Special Election February 11:
Anoka County Commissioner, District 6
MRLF backing Cindy Hansen for
Anoka County Commissioner
From the Minneapols Labor Review, December 20, 2019
By Steve Share, Minneapolis Labor Review editor
ANOKA COUNTY — If you live in eastern Anoka County, mark Tuesday, February 11 on your calendar. That’s the day for a special election for the open District 6 seat on the Anoka County Board of Commissioners.
The Minneapolis Regional Labor Federation, AFL-CIO has endorsed Cindy Hansen for the seat.
A vacancy was created in the post when incumbent Rhonda Sivarajah resigned to take the job of Anoka County administrator.
District 6 in eastern Anoka County includes part of Blaine plus Centerville, Circle Pines, Columbus, Lexington Lino Lakes, and Linwood.
Hanson, Lino Lakes, is a former nine-year mayor of Spring Lake Park.
“I listen to people and I give them a voice,” Hansen says. “I think that’s one of my biggest assets.”
“I’m not a politician,” Hansen insists. “I’m a public servant.”
Her proudest moments as an elected official, she says, come when she helps facilitate a discussion where people with different views listen to one another and then come up with an idea that works.
Hansen first ran for mayor of Spring Lake Park years ago, she relates, “because I found my husband and I were complaining more and more about things that were happening in local government.”
Fearing that complaining but not acting was setting a bad example for her daughter, Hansen decided to run for mayor. Her daughter, then 16, helped her campaign. “It was an awesome experience,” Hansen says.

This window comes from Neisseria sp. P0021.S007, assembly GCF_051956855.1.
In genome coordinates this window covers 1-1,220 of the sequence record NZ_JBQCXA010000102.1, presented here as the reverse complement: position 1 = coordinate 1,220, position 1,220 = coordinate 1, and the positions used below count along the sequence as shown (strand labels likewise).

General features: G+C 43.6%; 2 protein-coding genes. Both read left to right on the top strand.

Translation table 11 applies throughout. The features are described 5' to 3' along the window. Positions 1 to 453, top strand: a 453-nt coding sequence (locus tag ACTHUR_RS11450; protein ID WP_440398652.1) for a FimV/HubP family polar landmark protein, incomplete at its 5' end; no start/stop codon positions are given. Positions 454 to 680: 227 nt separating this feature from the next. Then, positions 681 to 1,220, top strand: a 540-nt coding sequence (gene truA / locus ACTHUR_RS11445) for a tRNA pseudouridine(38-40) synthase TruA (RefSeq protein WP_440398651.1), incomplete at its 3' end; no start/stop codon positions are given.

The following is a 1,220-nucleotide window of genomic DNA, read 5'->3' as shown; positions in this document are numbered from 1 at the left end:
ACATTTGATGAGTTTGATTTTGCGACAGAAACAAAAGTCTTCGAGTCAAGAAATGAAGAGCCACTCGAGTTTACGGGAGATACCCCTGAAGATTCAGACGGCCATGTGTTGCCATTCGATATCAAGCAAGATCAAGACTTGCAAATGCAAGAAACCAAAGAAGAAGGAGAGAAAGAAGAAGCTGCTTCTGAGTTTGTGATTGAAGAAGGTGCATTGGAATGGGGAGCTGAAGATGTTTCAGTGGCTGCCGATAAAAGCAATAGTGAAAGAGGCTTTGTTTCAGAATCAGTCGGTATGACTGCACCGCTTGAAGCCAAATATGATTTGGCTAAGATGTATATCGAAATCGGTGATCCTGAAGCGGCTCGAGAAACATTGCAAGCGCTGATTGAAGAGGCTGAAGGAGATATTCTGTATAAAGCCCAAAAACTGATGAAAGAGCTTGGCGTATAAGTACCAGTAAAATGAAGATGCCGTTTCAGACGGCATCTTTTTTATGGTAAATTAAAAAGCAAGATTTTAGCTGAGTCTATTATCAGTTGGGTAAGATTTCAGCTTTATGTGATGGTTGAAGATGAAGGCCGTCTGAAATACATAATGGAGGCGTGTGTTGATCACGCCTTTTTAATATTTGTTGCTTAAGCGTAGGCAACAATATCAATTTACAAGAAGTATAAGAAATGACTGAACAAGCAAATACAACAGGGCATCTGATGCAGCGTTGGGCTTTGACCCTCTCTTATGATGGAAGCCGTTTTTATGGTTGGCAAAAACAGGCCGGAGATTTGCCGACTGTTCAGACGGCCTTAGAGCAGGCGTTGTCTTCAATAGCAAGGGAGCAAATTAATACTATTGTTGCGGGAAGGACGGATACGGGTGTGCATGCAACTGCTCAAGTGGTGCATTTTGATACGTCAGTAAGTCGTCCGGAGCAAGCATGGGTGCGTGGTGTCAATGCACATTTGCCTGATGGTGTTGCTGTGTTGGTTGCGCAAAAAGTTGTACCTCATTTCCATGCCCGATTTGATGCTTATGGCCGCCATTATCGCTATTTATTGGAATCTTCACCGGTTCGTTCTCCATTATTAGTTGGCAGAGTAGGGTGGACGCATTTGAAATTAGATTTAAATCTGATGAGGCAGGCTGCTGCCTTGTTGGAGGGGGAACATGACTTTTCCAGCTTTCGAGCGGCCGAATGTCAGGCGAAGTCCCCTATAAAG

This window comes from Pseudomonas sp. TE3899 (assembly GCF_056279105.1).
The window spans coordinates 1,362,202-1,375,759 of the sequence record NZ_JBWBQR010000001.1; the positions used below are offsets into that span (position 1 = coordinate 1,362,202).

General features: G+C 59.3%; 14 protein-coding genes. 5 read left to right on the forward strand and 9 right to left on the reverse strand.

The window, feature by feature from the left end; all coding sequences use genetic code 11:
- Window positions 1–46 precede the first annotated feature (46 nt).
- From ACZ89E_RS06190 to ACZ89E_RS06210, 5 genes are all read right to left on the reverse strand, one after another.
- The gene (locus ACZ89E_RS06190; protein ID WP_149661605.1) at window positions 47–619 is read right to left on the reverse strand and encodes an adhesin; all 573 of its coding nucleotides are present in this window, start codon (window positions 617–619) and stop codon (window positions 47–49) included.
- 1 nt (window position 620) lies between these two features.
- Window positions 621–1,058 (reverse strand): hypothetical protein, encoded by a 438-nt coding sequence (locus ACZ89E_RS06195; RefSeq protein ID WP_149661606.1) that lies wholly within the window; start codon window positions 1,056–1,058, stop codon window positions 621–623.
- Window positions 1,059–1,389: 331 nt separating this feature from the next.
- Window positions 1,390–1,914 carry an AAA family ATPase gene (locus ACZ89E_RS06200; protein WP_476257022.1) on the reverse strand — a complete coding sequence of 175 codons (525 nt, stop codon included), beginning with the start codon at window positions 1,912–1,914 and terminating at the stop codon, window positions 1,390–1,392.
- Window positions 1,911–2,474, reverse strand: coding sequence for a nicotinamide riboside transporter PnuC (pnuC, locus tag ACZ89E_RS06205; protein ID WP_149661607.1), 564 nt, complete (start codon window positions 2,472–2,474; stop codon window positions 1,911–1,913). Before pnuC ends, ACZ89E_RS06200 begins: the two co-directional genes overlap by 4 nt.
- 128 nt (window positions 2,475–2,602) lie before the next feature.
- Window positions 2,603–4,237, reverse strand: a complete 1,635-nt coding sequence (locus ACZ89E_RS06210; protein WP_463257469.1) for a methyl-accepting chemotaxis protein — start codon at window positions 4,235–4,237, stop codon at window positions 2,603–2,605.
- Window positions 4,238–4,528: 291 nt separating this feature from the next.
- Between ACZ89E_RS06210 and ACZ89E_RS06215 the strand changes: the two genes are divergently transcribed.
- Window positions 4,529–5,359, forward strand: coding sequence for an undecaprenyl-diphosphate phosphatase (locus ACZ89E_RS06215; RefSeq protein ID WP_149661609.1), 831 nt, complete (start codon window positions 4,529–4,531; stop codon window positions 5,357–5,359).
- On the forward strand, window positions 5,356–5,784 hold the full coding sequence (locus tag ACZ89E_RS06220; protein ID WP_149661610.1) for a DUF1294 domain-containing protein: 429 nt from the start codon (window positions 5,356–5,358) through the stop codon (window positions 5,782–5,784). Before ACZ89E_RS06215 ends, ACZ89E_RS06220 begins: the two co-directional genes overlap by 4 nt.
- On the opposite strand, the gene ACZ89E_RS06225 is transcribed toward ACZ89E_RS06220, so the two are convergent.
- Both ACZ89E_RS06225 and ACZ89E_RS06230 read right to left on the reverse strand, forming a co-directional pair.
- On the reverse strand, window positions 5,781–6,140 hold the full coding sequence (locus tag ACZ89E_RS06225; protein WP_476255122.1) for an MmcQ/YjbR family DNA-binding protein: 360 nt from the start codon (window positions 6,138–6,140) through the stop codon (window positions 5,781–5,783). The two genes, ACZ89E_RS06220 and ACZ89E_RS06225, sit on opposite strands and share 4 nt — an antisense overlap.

In a three-way race, she defeated the incumbent and won election. She ran uncontested for a second term and, running for a third term, won 80 percent of the vote.
During her time as Spring Lake Park mayor, Hansen’s leadership helped bring $55 million in redevelopment.
She also helped make a previously undeveloped parcel of land available for the construction of the Legends of Spring Lake Park, a new affordable housing development for seniors.
“When this project came along, it was the perfect fit for this land,” she says.
The city also purchased property for future development, using it in the meantime for a public works building to store equipment inside that previously had been stored outside.
Hanson resigned as mayor after relocating to Lino Lakes for a dream home. But when the Anoka County District 6 seat opened up, she saw an opportunity to use her experience and serve the community again.
“I have nine years’ experience working with those [county] board members,” she says. Two of the current board members are supporting her. “I’m proud to say one is a Republican and one is a Democrat,” she says. “That’s what I’m known for — getting people to work together.”
Hanson’s husband, Doug Hansen, is a retired Teamsters Local 120 member who worked as a truck driver for 25 years. With his union job, she says, “we felt the stability.”
She says the couple’s daughter, growing up in a union household, “was brought up to know you need to speak up for your rights.” She adds, “it isn’t always easy… They had to fight to keep the union there.”
Hansen was born and raised in Spring Lake Park and graduated from Spring Lake Park High School. She went on to graduate from Concordia College in Moorhead, earning a double major in art and business administration.
After college, Hansen worked as a conference coordinator for a nonprofit, then as a graphic artist, and then with her daughter entering school, she worked in nutrition services for the Moundsview School District for 19 years.
“It just worked being in the same school district as my daughter and having the same days off,” she says, it was wonderful.”
In doorknocking now for the Anoka County Board race, Hansen says she’s finding people don’t realize that the special election coming February 11 is the general election (some people, she says, thought the November 5 primary election was the general election for this race).
“This election gives union members a chance to have a voice in local government,” she wants to tell Labor Review readers. “This will only happen if all the members vote in the special election. The turnout is going to be minimal. Your voice will really count.”